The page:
In nearly every translation of Yoga Sutra II.42, Santosha is interpreted as the greatest happiness, the underlying joy that cannot be shaken by life's tough moments, by injustice, hardship, bad luck. Contentment is really about accepting life as it is, it's not about creating perfection. Life offers whatever it will to you, and you ultimately have little control. Be welcoming of what you get.
There’s no denying it, change can be scary. But employing Tapas can help facilitate growth and deter the resistance that may arise. The reality is, you can’t stop yourself from changing. You are continually transforming, moment to moment, day to day, no matter what you do. Change is inevitable. Once you accept this truth, perhaps the bigger questions are: Why should you change? What should you change? When should you change? And how should you change?
Think of a mantra as a mental instrument that fine-tunes your yoga practice. Incorporating mantras into practice can help to make it sacred and take it out of the realm of the physical and into a higher state of awareness. Cultivating a sonic presence can be liberating in a way, as you experience the numinous nature of the sound. It is said that each chakra has a particular vibration and certain mantras can resonate and harmonize that energy. The incorporation of mantras unites sound, body, and mind in a deeply philosophical experience.
The practice of Drishti is a gazing technique that develops concentration—and teaches you to see the world as it really is. We are predominantly visual Beings and where our eyes are directed, our attention follows. Our attention is the most valuable thing we have, and the visible world can be an addictive, overstimulating, and spiritually debilitating lure.
Negative ions may sound like something unhealthy, but in fact, recent studies suggest breathing in air that is rich in negative ions can have a very positive effect on one’s physical, mental and spiritual well-being.
As sensitive Beings, we must learn how to balance the overloading of the senses. This begins with paying attention to what, when, and where we may feel overwhelmed or agitated. This can involve sensitivity to noise, light, sound, and other’s energies.
From opening the body to stabilizing a pose, there are many ways the wall can assist you in your yoga practice. Discover ways to modify, deepen, and explore various poses with this prop everyone has at home: your wall!
It’s common that yoga practitioners share a specific attitude toward the usage of props – particularly those who are well-seasoned practitioners. There’s a misconception of props being a sign of weakness or the inability to perform the "full pose." But this couldn’t be farther from the truth! Yoga props actually strengthen and progress one’s practice, no matter what level they may be.
Lavender is a popular essential oil because of its many benefits. It may help soothe your symptoms during allergy season thanks to its ability to calm and reduce inflammation. One study concluded that the essential oil prevents allergic inflammation as well as the enlargement of mucous cells.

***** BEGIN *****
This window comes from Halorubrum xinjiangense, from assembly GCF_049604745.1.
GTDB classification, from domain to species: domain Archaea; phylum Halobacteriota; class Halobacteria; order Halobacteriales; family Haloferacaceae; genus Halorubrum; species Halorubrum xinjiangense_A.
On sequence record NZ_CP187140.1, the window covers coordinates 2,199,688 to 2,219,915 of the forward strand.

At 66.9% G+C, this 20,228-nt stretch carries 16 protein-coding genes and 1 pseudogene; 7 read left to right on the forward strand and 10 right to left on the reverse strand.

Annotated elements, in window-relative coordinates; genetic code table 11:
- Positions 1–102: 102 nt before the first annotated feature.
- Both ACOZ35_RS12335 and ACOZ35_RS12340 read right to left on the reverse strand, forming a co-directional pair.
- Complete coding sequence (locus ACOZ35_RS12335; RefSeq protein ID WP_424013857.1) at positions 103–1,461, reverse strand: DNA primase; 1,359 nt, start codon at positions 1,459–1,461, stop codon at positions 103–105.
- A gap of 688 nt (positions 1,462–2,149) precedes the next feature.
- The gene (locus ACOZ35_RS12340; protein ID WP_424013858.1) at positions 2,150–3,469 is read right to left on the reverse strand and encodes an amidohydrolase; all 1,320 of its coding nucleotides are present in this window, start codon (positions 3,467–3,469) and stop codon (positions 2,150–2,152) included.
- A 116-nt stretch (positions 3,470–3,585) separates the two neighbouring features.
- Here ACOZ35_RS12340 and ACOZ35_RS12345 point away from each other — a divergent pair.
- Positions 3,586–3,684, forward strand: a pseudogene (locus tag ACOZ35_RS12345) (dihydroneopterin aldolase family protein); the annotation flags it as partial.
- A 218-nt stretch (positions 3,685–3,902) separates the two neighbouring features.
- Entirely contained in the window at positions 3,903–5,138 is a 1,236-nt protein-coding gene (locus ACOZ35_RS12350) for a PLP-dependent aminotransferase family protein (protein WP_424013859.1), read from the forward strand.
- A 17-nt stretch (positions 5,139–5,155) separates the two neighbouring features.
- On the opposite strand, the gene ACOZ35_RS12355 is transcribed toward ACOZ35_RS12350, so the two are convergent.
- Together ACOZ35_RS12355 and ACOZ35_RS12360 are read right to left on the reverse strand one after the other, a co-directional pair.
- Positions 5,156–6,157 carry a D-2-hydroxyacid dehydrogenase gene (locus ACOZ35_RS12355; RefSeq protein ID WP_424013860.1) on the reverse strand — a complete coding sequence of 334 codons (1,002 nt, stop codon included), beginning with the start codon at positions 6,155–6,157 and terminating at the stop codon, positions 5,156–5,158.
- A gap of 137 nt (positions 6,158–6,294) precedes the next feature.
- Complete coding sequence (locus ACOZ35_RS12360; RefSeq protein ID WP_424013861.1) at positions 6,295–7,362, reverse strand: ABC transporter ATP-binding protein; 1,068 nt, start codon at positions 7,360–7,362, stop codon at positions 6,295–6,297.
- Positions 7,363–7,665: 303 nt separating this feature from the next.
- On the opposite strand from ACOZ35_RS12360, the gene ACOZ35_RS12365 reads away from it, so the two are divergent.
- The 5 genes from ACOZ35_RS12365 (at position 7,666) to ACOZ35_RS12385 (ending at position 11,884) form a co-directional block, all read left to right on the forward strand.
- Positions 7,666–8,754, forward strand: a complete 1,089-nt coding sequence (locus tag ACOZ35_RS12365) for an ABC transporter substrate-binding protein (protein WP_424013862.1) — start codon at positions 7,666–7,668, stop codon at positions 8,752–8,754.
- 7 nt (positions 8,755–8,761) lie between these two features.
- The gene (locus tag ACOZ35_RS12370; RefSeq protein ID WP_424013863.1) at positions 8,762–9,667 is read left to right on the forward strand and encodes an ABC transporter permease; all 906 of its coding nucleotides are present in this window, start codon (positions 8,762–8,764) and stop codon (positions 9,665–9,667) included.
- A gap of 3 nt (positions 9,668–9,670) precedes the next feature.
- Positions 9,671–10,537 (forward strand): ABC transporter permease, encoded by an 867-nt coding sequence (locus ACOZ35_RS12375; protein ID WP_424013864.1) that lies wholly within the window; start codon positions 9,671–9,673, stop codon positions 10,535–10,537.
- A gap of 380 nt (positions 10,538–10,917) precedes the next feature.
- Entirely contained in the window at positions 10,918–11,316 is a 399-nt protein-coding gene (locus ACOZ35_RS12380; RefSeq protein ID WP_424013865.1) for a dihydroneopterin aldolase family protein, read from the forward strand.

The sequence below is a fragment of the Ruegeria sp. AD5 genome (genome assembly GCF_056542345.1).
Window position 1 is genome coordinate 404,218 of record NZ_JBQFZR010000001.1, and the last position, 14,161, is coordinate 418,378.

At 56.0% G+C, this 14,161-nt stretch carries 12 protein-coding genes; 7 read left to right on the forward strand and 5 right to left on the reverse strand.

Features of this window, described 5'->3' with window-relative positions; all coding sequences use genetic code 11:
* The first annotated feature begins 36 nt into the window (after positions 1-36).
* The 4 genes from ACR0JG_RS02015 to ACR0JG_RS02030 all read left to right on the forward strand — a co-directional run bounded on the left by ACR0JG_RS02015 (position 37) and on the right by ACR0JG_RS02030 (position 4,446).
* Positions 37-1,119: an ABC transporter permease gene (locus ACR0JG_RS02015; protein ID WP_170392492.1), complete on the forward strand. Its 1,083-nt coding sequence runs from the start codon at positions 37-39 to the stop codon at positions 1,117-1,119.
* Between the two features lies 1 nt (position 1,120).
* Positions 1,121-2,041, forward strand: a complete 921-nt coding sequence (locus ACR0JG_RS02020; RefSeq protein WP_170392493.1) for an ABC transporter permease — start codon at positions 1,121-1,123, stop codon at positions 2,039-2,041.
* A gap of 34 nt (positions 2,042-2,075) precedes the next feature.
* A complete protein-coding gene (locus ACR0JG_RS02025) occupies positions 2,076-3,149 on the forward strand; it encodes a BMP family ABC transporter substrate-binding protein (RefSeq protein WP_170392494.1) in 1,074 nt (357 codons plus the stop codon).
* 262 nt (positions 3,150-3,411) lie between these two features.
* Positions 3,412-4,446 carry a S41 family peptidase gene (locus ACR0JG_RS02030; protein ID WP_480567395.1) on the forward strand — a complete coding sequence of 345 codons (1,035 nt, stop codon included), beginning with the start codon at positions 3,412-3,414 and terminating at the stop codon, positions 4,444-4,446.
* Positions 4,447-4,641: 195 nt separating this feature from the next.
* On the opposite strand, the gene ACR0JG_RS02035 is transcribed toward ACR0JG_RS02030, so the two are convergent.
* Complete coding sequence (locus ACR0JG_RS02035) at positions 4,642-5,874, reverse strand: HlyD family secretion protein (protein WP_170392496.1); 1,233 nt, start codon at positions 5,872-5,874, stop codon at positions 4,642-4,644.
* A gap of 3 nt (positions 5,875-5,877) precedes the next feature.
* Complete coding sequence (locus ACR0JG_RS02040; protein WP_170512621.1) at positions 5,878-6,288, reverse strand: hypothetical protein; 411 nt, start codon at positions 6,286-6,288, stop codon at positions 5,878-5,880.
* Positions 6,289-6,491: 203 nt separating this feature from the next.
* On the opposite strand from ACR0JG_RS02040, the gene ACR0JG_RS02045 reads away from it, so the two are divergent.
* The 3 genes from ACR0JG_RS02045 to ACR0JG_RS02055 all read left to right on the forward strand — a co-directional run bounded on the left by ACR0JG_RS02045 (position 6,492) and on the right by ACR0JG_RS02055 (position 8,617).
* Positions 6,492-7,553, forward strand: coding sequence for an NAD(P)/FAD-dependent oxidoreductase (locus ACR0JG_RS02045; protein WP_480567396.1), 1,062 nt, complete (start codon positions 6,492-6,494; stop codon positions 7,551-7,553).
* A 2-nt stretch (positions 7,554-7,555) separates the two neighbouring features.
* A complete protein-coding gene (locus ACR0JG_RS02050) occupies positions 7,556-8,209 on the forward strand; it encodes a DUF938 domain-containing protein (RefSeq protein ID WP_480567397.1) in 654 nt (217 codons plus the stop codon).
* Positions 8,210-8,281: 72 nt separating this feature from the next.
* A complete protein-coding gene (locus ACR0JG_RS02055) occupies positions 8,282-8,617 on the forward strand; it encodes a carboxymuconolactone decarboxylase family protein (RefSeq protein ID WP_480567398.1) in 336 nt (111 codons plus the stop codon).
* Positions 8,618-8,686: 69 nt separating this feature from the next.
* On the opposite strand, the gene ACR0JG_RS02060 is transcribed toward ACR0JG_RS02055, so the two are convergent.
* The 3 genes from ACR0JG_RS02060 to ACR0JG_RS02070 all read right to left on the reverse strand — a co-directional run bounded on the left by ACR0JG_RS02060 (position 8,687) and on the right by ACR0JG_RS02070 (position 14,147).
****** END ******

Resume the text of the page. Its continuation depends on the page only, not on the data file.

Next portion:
As signs of springtime—renewal, warmth, and expansion—emerge, you may still feel worn out from battling budding allergies, rather than energized and ready for the new season. But adopting these simple holistic practices for balancing, purifying, and rejuvenating the body and mind can help you fully prepare for and enjoy the dynamism of spring.
You may have chanted Sat Nam, one the most commonly used mantras in Kundalini Yoga, without realizing its profound meaning and transformative properties. Sat means truth and Nam means name. Together, Sat Nam essentially translates into something deeper: “I am truth,” or “Truth is my essence.”
Although the thoracic spine doesn’t get much attention, it’s literally the backbone of your lungs and heart, surrounded by your rib cage, which protects these vital organs. Of the spine’s 70 joints, 50 percent are in the thoracic spine. If you factor in the additional 20 specialty joints (called the costotransverse joints) that help your ribs articulate and move, you’ll quickly understand that your thoracic spine is a workhorse responsible for two-thirds of the movement in your torso—so the odds of something going awry are high.
I’ve reached a point of no return! I have one daughter graduating high school and one graduating eighth grade. My mind has been spinning with these endings and also the new beginnings. It’s a super busy time, but reflecting back I see that every year has been busy.
Finding neutral—or what I call coming home to your body—is a practice of its own. What is your neutral? No matter what part of the body we’re talking about, it’s good to know the answer to this question, so you don’t keep returning to a position that doesn’t serve you or your yoga practice. There are lots of differing opinions about what constitutes a neutral position. Mountain Pose describes a neutral standing position: easily resting upright, stacked up in gravity, and bearing weight on centered, balanced feet. A second neutral position can be easily found in Corpse Pose: lying horizontal, resting out of gravity, and fully supported with your arms open.